Below are the main rubriks (i.e strongest indications or symptoms) of Sulphur in traditional homeopathic usage, not approved by the FDA.
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Dejected, indifferent to others.
Sad, without courage.
Often during the day, attacks lasting for several minutes, when she feels herself utterly miserable, without any cause, like melancholy; she desire to die.
Sad, pusillanimous, full of weariness of life.
Moaning and lamentation and wringing of hands, day and night, with much thirst and light appetite, though she swallows her food hastily.
Troubled about her disease and ill-humored.
Deeply hypochondriacally troubled and sighing, so that he could not speak loud (the first week).
Sad the whole day, without cause (the 2d d.).
Anxious and lachrymose.
She finds her state very agonizing and she is apprehensive about the future.
Great anxiety and ill-humor.
Great anxiousness in the evening after lying down, so that she could not go to sleep, for one hour, but without palpitation.
Anxiety, timidity (2d d.).
Apprehension, as if he had to lose his life at once.
Excessively inclined to start.
Violently frightened, even from being called by name.
In the afternoon, when wide awake, he starts right up, and at the same time a shudder runs all through his body.
Great inclination to weep, without cause.
Acutely sensitive and readily inclined to weep about slight troubles.
Very great inclination to weep.
Now disposed to weep, then again to laugh.
During the nocturnal cough, the boy has long weeping fits, with great restlessness of the body.
She imagines that she might give people something wrong, which might kill them.
She is apprehensive for others, with anxiety (aft. sever. h.).
Anxiety with heat in the head and cold feet, so that he does not know what to do; he forgets every moment what he desired to do.
Involuntary hastiness in grasping at things and in walking.
Restlessness and hurriedness (by day), he could not restrain himself.
She has no rest anywhere, neither by day nor night.
He greatly feels the need of tranquillity of spirit, as his spirit is ever active.
Great distraction; he cannot fix his attention on the present subject and carries on his business awkwardly.
Aversion to every occupation.
Dawdling excitement, almost as after drinking coffee.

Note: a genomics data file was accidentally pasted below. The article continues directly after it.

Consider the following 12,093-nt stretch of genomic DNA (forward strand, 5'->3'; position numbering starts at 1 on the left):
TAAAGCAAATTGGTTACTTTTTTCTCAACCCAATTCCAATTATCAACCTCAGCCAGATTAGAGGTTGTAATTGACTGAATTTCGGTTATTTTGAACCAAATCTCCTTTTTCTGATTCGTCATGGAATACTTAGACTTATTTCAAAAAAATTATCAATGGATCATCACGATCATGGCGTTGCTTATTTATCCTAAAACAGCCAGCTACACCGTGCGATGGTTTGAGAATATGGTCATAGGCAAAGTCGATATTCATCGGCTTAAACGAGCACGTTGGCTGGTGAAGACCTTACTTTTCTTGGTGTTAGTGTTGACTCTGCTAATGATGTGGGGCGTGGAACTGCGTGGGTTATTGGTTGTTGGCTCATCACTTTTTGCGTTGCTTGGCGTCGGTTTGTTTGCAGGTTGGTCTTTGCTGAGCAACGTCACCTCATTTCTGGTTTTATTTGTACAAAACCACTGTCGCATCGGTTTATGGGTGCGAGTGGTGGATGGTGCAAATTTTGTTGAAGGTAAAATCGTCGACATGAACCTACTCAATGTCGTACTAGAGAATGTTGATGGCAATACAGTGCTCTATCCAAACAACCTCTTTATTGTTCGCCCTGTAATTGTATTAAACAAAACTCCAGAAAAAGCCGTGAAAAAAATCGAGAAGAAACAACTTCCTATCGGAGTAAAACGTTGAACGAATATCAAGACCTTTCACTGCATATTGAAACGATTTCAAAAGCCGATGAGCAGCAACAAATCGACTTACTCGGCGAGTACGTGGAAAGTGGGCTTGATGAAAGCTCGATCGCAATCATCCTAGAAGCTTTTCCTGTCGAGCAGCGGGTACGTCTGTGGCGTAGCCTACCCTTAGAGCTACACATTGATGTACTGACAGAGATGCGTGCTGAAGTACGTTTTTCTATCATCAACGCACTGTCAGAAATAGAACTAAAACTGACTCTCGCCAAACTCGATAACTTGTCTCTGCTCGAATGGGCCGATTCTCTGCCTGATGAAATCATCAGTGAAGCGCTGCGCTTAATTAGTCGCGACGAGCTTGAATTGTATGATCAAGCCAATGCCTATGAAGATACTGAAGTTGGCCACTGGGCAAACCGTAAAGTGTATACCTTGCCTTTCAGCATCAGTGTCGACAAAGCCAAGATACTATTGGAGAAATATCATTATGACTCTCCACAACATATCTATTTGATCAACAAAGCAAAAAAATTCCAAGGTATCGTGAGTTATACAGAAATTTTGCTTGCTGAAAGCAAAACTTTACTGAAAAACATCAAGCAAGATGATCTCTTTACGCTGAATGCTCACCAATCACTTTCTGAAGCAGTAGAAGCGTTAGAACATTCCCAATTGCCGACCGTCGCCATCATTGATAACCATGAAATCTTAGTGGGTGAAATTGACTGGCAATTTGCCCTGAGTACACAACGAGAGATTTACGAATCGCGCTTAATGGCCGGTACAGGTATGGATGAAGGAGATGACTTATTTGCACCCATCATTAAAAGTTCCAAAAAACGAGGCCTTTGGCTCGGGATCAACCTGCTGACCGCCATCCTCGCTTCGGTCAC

He imagines he is getting thin.
Very ill-humored, peevish and inclined to weep, especially in the morning and evening.
Extremely annoyed and ill-humored, nothing suits her (aft. ½ h.).
He gets vexed about everything, takes every word ill and gets insulted, he imagines he ought to defend himself and gets angry.
He allows himself to be carried away by vexation.
Peevish, frowning and gloomy in his head, as from an out-breaking coryza.
Peevish, irritable, disinclined to talk.
Annoyed and passionate.
Ill-humored; she becomes vexed at herself.
Ill-humored and in a criticizing mood.
The child becomes intolerably passionate and hard to quiet.
Irritable humor; readily thrown into a passion, and always introverted.
Indolence of spirit and body during the day and indisposed to work or to move about (aft. 7 d.).
Whatever she undertakes, makes her impatient.
He has no pleasure in anything.
He is averse to the least work.
For hours he sits motionless and indolent, without any definite thoughts, though he has many things to attend to.
In the evening quite indisposed to everything, to work, to enjoyment, to talking and moving; he feels very uncomfortable, and knows not what is the matter with him.
He is so peevish and obstinate, that he will not give an answer to anybody, he cannot bear to have anyone around him, and cannot get quickly enough what he wants.
Surly and vehement.
She cannot contain herself for internal ill-humor, cannot do anything so as to please herself, is obstinate and unyielding, without herself knowing why.
The mind is embittered, as if he had been insulted.
His mood is quarrelsome and contentious about everything.
In walking in the open air, she suddenly becomes sad; she thinks of nothing but anxious, annoying and dejecting thoughts, which she cannot get rid of; this makes her apprehensive and peevish, unto tears.
Indifferent things and such things as naturally occur in life are attended in her mind with annoying, mortifying ideas from her past, which continually connect themselves with recent annoyances, of which she cannot rid herself. This is attended with a resoluteness of mind, which is ready for great resolves.
Great inclination to philosophic and religious ravings.
She imagines that she has beautiful clothes, she takes old rags for beautiful clothes, she takes a coat for a jacket, a cap for a hat.
Insanity; she spoils her things and throws them away, imagining she has an abundance of everything; at the same time she becomes emaciated, like a skeleton.
She talks day and night without rhyme or reason.
Startling forgetfulness, especially as to proper names.
She forgets the word in her mouth.
So forgetful, that even the most recent events are only obscurely recalled.
He seems dull, cannot remember, is embarrassed and shuns intercourse with others.
If any one addresses him, he is deep in meditation and seems to wake up from a dream; he looks idiotic and has to make an effort in order to comprehend and to answer properly.
Words and expressions heard, involuntarily pass again through his head.
Sensation of mist in the head and dizziness, which makes him sad; the ideas are indefinite, with irresolution.
She ran about in the room for five minutes, with open eyes, without knowing where she was.
She could not connect two ideas together and seemed weak-minded.
Muddled in the head, as if from loss of sleep.
Muddled feeling in the head, in the morning and pressure in the forehead till noon.
Muddled feeling in the head, in the evening.
Muddled feeling in the head, after a walk in the open air.
Feeling of great dullness and gloominess.≡ more ...